The tight fabric that binds the school and the community has made a complicated case even more difficult to investigate and prosecute. It is alleged one of the assaults happened in the home of a county prosecutor who has recused herself from the case. A judge has also recused himself because his granddaughter dated a team member. It is now claimed the other assault happened in the home of an assistant coach.
Eventually the parents of one of the boys whom Goddard had named, and whose image she had captured and posted, began legal proceedings against her and people who had posted comments on her blog. The lawsuit has since been tossed out, but the wider debate it prompted attracted the attention of The New York Times.
Coach Reno Saccoccia is a legend in Steubenville, where the Big Red plays on Reno Field. When the Times asked him why he had taken no action against any players except for the two awaiting trial, he stood "nearly nose to nose" with the reporter and growled: "You're going to get yours. And if you don't get yours, somebody close to you will."
Nate Hubbard, a former Big Red player and one of the team's 19 coaches, told the Times he believed the victim had made up the allegations. "What else are you going to tell your parents when you come home drunk like that and after a night like that?" he said.
"She had to make up something. Now people are trying to blow up our football program because of it."
The school principal explained that any disciplinary action was up to the coach, and he had asked the boys if they felt they had done anything wrong. They did not, and that was good enough for him.
The New York Times story attracted the attention of the online hacking and activist group Anonymous, which started trawling the internet and posting even more material. Last week it found and posted the 12-minute video of the boys that Goddard had avoided, drawing national attention to the case.
The "star" of the video, Michael Nodianos, 18, who has not been charged, has since issued a public apology saying he was "ashamed and embarrassed by the comments on the video".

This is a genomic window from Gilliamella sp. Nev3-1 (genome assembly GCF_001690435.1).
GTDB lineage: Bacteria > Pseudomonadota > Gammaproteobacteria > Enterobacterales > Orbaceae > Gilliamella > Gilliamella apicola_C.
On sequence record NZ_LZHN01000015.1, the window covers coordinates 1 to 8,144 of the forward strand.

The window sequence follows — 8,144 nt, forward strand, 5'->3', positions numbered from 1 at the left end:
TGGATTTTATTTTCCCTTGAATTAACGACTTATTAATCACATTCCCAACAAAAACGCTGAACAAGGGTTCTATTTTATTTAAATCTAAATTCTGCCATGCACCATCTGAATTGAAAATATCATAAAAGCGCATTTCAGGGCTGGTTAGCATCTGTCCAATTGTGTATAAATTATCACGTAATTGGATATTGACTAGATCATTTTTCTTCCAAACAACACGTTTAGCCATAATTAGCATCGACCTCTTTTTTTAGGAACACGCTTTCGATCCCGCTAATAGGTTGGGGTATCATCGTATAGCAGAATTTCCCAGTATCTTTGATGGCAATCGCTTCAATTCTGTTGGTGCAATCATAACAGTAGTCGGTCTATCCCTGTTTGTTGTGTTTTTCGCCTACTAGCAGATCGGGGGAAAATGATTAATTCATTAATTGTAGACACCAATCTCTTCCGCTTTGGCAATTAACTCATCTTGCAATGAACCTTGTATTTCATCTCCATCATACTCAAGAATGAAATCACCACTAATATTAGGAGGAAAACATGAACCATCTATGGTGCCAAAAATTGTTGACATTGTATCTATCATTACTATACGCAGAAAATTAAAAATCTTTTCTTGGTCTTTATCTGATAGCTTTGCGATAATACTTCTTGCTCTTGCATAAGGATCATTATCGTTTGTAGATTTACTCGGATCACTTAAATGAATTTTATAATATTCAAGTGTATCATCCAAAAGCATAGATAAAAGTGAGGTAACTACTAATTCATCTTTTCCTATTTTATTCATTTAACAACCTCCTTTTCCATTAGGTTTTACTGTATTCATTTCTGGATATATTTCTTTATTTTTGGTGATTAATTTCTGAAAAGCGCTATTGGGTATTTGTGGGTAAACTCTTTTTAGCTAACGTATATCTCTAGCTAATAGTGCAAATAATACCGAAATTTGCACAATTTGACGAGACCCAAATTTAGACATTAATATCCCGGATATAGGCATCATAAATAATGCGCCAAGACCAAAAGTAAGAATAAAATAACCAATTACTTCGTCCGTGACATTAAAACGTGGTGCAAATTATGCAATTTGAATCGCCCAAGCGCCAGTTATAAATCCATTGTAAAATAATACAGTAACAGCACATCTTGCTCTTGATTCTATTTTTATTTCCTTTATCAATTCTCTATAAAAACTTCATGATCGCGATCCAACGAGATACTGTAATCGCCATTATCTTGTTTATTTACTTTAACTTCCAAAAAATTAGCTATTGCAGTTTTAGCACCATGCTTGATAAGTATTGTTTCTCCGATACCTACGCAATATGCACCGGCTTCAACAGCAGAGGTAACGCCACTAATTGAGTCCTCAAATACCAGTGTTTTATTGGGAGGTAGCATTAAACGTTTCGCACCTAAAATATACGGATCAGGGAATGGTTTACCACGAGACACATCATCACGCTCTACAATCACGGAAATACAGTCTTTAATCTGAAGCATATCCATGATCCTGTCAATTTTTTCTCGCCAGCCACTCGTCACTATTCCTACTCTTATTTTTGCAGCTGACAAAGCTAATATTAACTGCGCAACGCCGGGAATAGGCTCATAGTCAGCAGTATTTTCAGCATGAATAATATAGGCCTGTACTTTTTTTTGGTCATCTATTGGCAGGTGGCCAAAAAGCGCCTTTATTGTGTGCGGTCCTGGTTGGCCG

Anonymous, along with Occupy Steubenville, also arranged a protest of 1000 people last weekend in the town, and thousands more are expected to converge on the town again this weekend. Anonymous has already published the names and photos of other people it believes should be investigated over the rape.
In December, the group demanded that all those involved turn themselves in, and it says it has begun compiling a dossier on each member of the team, coaching staff, and faculty. It threatens to publish their names, addresses and social security numbers if the demands are not met.
It has already published some material it has hacked from private email accounts, and further damning tweets exchanged after the alleged rapes. Threats have been made against school and local officials, as well as the victim.
This week the FBI began investigating possible cyber crimes, including an online post saying: "The police who protect them [the football team] must be executed." There are fears the national focus and online vigilantism could damage the case against the two boys already charged, although Goddard says she is conflicted when asked how she feels about the Anonymous intervention. "I can't support illegal actions, but at least they got something done."
Like most who have seen it, she is most concerned about the contents of the video. "How can they be that way? Where is their humanity? Where is their empathy?"